Pizza consumption and the risk of breast, ovarian and prostate cancer

Eur J Cancer Prev. 2006 Feb;15(1):74-6. doi: 10.1097/01.cej.0000186632.04625.f6.

Abstract

Pizza has been favourably related to the risk of prostate cancer in North America. Scanty information, however, is available on sex hormone-related cancer sites. We therefore studied the role of pizza consumption on the risk of breast, ovarian and prostate cancers using data from three hospital-based case-control studies conducted in Italy between 1991 and 2002. These included 2569 women with breast cancer, 1031 with ovarian cancer, 1294 men with prostate cancer, and a total of 4864 controls. Compared with non-pizza eaters, the multivariate odds ratios for eaters were 0.97 (95% confidence interval (CI) 0.86-1.10) for breast, 1.06 (95% CI 0.89-1.26) for ovarian and 1.04 (95% CI 0.88-1.23) for prostate cancer. Corresponding estimates for regular eaters (i.e. > or =1 portion per week) were 0.92 (95% CI 0.78-1.08), 1.00 (95% CI 0.80-1.25) and 1.12 (95% CI 0.88-1.43), respectively. Our results do not show a relevant role of pizza on the risk of sex hormone-related cancers. The difference with selected studies from North America suggests that dietary and lifestyle correlates of pizza eating vary between different populations and social groups.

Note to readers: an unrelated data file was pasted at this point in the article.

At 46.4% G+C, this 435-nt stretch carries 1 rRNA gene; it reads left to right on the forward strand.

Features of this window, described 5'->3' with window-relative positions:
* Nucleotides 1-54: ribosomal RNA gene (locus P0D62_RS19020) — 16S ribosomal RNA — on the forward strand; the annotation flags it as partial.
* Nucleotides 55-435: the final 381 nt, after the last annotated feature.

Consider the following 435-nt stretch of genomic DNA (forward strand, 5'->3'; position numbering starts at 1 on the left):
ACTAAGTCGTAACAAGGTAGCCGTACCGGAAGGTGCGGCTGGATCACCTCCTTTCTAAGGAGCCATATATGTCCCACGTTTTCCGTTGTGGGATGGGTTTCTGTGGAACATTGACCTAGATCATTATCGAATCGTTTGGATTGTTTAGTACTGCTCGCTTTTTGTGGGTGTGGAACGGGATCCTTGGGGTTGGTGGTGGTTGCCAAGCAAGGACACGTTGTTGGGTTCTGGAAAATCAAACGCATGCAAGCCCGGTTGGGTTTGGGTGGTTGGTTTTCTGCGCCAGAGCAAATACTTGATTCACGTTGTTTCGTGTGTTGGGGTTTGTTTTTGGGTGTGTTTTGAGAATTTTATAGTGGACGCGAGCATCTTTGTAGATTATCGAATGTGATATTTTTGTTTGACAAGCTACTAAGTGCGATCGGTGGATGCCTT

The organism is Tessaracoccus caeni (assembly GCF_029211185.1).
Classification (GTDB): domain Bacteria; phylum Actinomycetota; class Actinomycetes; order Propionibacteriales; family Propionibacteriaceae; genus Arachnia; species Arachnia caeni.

Publication types

  • Research Support, Non-U.S. Gov't

MeSH terms

  • Breast Neoplasms / epidemiology*
  • Case-Control Studies
  • Diet*
  • Female
  • Food*
  • Humans
  • Italy / epidemiology
  • Lycopersicon esculentum
  • Male
  • Multivariate Analysis
  • Odds Ratio
  • Ovarian Neoplasms / epidemiology*
  • Prostatic Neoplasms / epidemiology*
  • Risk
  • Surveys and Questionnaires